I think they might say it. Colloquially it could be used, but probably isn't correct now reflecting on this. So yeah I'd agree with you now. I'd probably just say let's stick it to the man! hahaha I've been to several protests/demonstrations and never heard this sentence haha. I agree with hold being a better word in this context although "Let's demonstrate" still makes sense and sounds kind of exotic.
As a native English speaker, what I want to know is whether "fare una dimostrazione" means (for example) to join people in the streets and protest government action, or (for an example of a different meaning) for Giada di Laurentiis to show me how to make some delightful Italian food.
In American English, "do a demonstration" does not involve politics at all, and is exactly what Giada does.
"Ora facciamo una dimostrazione" potrebbe essere interpretato sia come indicativo sia come imperativo, perciò entrambe le traduzioni sono corrette.
"Ora facciamo una dimostrazione" could be intrepreted both as an indicative and an imperative, therefore both the translations are correct.
I'm still a bit confused on whether we are going to show how something works or whether we are taking to the streets to demonstrate. I put "Now we are going to hold a demonstration" but it was marked wrong. Do I take it that "Lasciateci fare una dimostrazione" (as per AaronDandr) is for the revolting peasants and that "Ora facciamo una dimostrazione" means the scientists are going to show off their new invention?
In England we use the same words to describe both situations and there are many sentence structures used to say it. Some are the grammatically correct for the written form and others are only used colloquially. It's a tricky language to make sure all the options are covered in a language app! :-D
I think that that is because the Italian doesn't seem to mean "to give" or "to do" a demonstration, as in showing people how to do something - demonstrating how to make a pie, for instance.
Since the sentence is in the political module, it appears to mean (in loose translation) "Let's have/hold/mount a demonstration/protest" against the government, or against the recent rude treatment of your wonderful PM by the orotund guy who conned his way into the White House.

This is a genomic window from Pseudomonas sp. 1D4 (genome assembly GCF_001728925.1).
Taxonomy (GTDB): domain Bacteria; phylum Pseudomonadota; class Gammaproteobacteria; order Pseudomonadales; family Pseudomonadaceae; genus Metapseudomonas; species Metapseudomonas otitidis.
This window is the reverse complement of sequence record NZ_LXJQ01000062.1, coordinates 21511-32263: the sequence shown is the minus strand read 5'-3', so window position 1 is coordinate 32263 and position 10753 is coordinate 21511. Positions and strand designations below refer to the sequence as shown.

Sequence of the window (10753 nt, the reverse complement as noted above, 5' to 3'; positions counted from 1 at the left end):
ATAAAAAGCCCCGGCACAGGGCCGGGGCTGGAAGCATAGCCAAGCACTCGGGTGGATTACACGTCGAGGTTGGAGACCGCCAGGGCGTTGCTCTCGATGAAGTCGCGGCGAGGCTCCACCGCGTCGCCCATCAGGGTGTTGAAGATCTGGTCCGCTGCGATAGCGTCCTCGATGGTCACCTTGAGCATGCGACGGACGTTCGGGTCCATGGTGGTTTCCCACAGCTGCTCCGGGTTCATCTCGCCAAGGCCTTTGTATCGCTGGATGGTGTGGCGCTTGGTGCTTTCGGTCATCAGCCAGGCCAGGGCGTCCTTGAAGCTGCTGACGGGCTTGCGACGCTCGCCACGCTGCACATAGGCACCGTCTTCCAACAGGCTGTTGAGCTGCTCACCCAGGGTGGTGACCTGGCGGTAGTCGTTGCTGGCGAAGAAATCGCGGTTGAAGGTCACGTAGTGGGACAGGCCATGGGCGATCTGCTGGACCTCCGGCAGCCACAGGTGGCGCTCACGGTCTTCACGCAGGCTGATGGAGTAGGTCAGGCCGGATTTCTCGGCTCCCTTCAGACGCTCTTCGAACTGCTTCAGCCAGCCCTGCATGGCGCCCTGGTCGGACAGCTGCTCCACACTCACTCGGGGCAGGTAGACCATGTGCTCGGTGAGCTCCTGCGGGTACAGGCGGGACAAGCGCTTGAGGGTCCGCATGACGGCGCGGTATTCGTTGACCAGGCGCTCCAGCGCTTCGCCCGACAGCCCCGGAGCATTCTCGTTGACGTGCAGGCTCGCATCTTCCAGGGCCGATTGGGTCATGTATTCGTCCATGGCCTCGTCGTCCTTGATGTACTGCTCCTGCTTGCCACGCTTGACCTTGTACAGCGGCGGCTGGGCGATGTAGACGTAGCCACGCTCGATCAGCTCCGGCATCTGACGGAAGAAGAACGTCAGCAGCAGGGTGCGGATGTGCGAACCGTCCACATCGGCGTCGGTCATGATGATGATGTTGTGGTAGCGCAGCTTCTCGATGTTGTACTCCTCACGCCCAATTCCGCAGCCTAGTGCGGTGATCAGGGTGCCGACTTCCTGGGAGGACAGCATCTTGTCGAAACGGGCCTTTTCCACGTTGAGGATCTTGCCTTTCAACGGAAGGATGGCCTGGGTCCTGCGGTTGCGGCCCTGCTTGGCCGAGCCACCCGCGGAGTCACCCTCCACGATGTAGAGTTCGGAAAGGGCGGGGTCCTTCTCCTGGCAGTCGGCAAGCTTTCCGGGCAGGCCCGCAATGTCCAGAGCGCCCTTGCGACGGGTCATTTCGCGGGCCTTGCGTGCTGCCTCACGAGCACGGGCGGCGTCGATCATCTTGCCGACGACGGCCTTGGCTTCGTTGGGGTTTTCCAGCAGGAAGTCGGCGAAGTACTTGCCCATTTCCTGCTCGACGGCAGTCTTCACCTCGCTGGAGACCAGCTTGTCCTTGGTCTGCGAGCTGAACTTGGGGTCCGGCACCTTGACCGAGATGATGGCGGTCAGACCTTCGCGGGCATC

I'm American, BTW.
As it should be because in UK English we would never say "...make a demonstration". The verbs to do and to make have subtly different uses throughout our language, which is one of the reasons that it is not the easiest language to master but there is no need for either here because the verb to demonstrate is the simplest translation.
The subject of the section is politics not eg chemistry - 'We make a demonstration' was 1 of the correct options the owl offered - but not 'we are making a demonstration'. Neither make any sense in translation. If 'dimostrazione' can be taken as '(protest) demonstration' It could even be eg 'let us have a demonstration''
As far as I am concerned in UK English we would never use "...make a demonstration". We would demonstrate in the streets to make a point about something we support, or do not support, or to show how something is achieved (done or made) i.e. " Now we shall demonstrate (... how to make a paper aeroplane, how to make earrings, how to paint a tree, etc.)" or "Now we shall demonstrate!" (... outside the local government offices, etc.) To demonstrate is a verb so there is no need to complicate matters by adding another verb e.g. to do or to hold.
Despite this being a politics module I wrote 'now we do a demonstration' and was marked correct. I wasn't willing to branch out and use 'hold' , or any of the suggestions others have already noted. So, in answer to those who are wondering whether, to an Italian, this means a demonstration like in a kitchen show, or a demonstration on the streets, the situation is still unclear!